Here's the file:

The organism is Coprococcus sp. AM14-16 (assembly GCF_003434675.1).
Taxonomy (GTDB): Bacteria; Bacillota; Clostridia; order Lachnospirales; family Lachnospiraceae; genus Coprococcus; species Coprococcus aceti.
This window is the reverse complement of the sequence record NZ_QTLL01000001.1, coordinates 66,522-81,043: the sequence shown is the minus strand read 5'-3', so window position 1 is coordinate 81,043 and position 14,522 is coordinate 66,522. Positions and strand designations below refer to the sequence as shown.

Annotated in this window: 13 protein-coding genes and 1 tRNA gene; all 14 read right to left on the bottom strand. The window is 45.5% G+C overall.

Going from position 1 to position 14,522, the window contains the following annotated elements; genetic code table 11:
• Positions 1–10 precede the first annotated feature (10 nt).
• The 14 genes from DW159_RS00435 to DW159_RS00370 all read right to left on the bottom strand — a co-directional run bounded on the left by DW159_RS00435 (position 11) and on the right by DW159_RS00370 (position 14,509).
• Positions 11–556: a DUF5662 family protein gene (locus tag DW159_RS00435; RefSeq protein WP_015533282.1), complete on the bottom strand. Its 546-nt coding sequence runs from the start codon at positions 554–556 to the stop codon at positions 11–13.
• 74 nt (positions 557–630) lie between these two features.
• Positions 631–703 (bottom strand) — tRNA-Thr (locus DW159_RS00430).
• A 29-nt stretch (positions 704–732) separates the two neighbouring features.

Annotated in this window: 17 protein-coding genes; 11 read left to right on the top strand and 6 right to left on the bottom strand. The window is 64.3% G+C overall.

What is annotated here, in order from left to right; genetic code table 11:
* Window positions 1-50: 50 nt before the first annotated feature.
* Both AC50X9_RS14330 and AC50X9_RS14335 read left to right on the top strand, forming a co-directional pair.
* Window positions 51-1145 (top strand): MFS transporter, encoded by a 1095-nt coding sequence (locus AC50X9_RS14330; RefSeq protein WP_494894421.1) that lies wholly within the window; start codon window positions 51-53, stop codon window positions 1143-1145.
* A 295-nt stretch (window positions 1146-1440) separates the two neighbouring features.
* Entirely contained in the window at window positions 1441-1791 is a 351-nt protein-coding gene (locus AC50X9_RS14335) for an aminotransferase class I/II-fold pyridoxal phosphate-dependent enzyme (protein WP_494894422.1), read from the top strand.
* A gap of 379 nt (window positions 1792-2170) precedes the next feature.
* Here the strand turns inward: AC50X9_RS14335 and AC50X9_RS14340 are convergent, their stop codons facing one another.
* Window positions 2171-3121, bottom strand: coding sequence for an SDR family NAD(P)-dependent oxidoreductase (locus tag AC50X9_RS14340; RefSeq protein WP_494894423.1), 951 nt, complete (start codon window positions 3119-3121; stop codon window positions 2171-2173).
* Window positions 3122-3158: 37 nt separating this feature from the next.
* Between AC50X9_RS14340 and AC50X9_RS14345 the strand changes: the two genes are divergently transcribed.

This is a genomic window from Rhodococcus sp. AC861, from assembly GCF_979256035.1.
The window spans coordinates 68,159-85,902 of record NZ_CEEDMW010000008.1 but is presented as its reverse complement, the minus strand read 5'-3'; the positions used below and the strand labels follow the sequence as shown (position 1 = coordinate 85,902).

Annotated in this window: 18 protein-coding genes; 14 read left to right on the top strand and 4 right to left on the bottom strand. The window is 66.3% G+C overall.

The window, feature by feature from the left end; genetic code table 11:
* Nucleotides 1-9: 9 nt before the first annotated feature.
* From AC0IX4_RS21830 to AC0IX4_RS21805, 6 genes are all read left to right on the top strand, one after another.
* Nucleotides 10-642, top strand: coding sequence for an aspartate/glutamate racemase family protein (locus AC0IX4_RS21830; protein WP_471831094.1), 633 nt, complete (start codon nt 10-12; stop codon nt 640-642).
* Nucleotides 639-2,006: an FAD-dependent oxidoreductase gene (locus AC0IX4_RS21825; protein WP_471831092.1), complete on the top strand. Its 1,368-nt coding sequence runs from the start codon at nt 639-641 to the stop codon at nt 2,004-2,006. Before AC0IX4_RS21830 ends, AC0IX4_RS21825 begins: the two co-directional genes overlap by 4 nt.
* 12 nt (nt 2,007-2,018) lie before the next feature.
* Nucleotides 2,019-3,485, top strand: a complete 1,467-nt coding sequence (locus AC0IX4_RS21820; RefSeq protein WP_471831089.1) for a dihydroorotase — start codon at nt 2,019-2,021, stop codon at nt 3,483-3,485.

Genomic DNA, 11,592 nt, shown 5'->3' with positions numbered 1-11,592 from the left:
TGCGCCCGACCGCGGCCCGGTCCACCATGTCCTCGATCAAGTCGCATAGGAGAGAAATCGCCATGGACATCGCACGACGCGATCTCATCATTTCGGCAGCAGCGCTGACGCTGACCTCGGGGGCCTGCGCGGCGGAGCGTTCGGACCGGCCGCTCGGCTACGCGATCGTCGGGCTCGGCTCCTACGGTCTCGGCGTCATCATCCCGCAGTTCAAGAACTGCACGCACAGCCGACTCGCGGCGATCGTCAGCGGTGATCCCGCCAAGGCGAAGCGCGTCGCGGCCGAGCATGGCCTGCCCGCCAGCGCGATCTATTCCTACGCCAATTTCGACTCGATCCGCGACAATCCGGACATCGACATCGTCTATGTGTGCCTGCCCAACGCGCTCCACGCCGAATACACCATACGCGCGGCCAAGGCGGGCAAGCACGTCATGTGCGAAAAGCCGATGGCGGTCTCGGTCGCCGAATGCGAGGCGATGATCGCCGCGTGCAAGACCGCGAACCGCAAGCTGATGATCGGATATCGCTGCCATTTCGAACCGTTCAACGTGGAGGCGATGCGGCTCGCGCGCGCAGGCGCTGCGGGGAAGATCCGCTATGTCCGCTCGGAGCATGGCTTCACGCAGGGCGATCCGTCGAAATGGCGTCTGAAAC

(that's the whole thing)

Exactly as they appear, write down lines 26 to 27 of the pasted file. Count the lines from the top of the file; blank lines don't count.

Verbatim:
Annotated in this window: 18 protein-coding genes; 14 read left to right on the top strand and 4 right to left on the bottom strand. The window is 66.3% G+C overall.

The window, feature by feature from the left end; genetic code table 11: